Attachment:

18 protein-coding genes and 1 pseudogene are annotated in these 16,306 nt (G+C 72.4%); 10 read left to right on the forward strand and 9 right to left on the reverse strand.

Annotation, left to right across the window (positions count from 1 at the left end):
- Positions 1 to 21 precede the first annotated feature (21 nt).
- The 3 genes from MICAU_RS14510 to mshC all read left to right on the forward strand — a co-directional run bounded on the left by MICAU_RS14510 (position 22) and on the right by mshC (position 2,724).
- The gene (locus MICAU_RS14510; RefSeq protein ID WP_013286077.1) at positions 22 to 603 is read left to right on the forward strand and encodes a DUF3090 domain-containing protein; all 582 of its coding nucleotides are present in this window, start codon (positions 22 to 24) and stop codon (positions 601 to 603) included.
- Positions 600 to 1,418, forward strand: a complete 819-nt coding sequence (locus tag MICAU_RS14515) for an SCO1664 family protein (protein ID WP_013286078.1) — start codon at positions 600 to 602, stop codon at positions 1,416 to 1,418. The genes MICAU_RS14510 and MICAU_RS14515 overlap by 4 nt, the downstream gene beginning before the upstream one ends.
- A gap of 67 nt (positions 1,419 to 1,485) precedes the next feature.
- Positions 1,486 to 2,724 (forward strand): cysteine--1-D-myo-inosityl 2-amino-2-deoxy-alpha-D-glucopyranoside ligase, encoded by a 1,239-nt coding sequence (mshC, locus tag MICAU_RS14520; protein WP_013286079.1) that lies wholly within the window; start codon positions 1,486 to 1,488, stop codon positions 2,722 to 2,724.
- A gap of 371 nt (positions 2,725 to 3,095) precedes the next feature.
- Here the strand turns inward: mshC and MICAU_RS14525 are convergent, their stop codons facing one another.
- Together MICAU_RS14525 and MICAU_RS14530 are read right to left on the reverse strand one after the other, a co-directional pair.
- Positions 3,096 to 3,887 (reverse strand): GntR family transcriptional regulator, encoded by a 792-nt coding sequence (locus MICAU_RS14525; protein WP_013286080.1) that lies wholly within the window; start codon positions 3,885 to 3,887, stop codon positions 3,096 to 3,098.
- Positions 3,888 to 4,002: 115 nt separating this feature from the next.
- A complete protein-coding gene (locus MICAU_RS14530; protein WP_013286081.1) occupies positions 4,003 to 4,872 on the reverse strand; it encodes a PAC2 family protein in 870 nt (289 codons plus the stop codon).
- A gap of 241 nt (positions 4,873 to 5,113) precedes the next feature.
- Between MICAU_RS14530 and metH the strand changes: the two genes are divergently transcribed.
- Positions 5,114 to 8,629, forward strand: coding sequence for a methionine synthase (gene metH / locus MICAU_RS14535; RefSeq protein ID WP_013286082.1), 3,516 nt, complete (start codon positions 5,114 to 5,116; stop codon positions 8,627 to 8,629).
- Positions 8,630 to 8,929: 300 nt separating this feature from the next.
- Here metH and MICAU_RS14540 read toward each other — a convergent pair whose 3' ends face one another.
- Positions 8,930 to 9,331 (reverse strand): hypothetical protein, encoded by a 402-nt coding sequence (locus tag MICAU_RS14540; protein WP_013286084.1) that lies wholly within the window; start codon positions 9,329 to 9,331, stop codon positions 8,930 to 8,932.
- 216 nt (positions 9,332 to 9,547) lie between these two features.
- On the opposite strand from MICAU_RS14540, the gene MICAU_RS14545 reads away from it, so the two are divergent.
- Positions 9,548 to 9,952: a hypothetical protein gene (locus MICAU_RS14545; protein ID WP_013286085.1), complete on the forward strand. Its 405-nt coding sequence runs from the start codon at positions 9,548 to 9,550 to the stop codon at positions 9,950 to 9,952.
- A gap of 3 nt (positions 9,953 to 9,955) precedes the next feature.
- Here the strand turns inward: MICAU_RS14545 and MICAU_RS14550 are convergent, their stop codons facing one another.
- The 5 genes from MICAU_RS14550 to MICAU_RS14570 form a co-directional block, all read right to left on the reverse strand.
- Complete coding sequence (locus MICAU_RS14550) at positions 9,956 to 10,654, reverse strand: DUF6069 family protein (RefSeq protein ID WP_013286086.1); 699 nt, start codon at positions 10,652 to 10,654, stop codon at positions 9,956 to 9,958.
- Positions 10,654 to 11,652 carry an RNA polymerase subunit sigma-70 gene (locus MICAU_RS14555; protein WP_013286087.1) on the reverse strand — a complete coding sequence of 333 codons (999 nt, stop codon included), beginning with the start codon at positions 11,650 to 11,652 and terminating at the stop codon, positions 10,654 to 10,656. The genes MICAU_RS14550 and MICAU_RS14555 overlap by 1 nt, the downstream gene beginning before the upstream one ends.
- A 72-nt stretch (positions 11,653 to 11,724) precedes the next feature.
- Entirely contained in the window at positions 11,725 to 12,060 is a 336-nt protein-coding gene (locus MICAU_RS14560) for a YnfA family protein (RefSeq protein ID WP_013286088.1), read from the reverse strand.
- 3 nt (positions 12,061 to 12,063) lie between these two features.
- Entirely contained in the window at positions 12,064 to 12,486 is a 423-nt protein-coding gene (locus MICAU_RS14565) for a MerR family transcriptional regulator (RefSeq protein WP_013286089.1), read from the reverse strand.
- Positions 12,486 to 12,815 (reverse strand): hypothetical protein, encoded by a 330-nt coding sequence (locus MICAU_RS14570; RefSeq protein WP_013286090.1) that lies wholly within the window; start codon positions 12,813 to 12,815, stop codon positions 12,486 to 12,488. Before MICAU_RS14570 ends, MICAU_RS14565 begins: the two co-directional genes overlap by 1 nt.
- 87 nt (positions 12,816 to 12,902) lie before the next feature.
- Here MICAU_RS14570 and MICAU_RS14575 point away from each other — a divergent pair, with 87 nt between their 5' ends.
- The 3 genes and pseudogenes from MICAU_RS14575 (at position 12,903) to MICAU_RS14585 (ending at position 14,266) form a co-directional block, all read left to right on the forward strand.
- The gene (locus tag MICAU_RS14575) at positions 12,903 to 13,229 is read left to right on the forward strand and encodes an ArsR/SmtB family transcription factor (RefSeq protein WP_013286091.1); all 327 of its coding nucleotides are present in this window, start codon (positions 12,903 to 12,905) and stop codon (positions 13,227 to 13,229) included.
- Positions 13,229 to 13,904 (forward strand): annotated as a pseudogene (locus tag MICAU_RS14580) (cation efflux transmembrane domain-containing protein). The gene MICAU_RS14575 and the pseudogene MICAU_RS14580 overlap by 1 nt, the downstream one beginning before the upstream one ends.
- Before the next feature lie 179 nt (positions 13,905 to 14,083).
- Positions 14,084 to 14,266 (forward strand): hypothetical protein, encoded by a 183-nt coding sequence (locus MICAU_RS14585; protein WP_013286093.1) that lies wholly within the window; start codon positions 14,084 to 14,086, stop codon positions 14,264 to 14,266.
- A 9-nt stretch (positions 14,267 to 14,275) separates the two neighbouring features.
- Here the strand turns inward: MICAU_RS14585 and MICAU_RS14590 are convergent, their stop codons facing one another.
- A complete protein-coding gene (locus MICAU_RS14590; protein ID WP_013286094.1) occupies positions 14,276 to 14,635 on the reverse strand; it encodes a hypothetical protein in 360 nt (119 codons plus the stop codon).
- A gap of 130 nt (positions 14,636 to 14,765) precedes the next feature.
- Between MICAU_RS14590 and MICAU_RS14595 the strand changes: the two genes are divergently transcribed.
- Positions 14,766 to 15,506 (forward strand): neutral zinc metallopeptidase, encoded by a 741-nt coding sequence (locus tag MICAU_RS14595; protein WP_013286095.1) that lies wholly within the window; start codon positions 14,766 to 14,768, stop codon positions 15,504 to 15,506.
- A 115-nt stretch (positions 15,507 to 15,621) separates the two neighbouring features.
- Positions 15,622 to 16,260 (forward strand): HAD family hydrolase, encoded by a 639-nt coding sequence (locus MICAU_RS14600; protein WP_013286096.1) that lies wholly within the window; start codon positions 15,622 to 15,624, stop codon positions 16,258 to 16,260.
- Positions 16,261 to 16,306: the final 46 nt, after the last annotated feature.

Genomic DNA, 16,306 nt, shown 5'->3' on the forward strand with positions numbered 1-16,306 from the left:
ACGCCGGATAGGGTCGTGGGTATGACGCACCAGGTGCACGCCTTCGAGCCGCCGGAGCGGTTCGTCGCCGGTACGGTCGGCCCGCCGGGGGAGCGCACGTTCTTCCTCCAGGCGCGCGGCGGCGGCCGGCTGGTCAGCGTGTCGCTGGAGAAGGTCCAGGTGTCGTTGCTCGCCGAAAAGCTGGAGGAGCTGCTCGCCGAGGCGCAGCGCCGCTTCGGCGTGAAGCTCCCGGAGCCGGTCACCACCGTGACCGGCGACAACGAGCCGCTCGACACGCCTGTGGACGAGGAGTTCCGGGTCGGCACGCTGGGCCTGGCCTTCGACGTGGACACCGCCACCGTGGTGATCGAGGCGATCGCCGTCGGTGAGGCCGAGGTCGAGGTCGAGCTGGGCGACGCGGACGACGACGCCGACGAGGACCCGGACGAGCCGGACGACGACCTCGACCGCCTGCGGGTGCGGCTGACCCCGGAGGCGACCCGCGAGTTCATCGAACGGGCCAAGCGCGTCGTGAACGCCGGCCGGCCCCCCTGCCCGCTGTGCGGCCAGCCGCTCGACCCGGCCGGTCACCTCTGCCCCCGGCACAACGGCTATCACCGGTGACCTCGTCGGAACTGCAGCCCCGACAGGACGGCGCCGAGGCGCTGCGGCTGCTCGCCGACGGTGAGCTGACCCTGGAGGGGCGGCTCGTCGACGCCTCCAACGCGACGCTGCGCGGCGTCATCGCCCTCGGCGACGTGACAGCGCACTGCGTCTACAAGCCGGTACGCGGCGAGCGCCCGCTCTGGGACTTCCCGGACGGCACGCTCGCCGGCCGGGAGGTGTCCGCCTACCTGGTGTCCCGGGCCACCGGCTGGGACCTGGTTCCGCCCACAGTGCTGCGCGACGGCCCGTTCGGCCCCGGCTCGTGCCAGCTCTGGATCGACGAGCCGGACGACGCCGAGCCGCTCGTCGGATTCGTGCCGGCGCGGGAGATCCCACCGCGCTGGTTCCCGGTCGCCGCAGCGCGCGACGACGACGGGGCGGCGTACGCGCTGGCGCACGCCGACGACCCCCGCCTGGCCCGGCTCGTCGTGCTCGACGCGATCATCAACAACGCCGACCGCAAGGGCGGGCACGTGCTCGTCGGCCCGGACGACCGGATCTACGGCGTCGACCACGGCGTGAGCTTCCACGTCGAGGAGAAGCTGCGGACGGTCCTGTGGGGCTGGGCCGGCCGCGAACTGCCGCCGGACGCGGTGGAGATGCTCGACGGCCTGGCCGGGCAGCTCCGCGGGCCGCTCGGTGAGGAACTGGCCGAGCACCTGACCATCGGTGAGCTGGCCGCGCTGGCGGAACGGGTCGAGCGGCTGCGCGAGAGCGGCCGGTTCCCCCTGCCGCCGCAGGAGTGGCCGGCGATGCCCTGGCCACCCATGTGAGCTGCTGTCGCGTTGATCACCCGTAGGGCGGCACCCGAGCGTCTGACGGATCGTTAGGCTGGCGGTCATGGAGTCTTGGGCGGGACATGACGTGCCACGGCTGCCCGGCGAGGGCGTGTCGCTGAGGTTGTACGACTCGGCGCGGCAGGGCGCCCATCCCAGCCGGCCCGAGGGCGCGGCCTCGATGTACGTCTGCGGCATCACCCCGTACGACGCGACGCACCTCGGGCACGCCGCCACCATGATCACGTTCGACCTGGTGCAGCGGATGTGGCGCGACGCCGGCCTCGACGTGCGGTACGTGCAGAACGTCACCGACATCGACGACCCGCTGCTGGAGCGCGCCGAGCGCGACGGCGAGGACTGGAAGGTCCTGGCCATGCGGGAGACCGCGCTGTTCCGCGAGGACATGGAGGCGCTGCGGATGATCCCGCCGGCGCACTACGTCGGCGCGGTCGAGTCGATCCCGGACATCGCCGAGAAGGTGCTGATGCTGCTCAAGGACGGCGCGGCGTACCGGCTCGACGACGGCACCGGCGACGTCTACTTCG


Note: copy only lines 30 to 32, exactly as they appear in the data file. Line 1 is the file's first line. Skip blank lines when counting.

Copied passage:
- Entirely contained in the window at positions 11,725 to 12,060 is a 336-nt protein-coding gene (locus MICAU_RS14560) for a YnfA family protein (RefSeq protein ID WP_013286088.1), read from the reverse strand.
- 3 nt (positions 12,061 to 12,063) lie between these two features.
- Entirely contained in the window at positions 12,064 to 12,486 is a 423-nt protein-coding gene (locus MICAU_RS14565) for a MerR family transcriptional regulator (RefSeq protein WP_013286089.1), read from the reverse strand.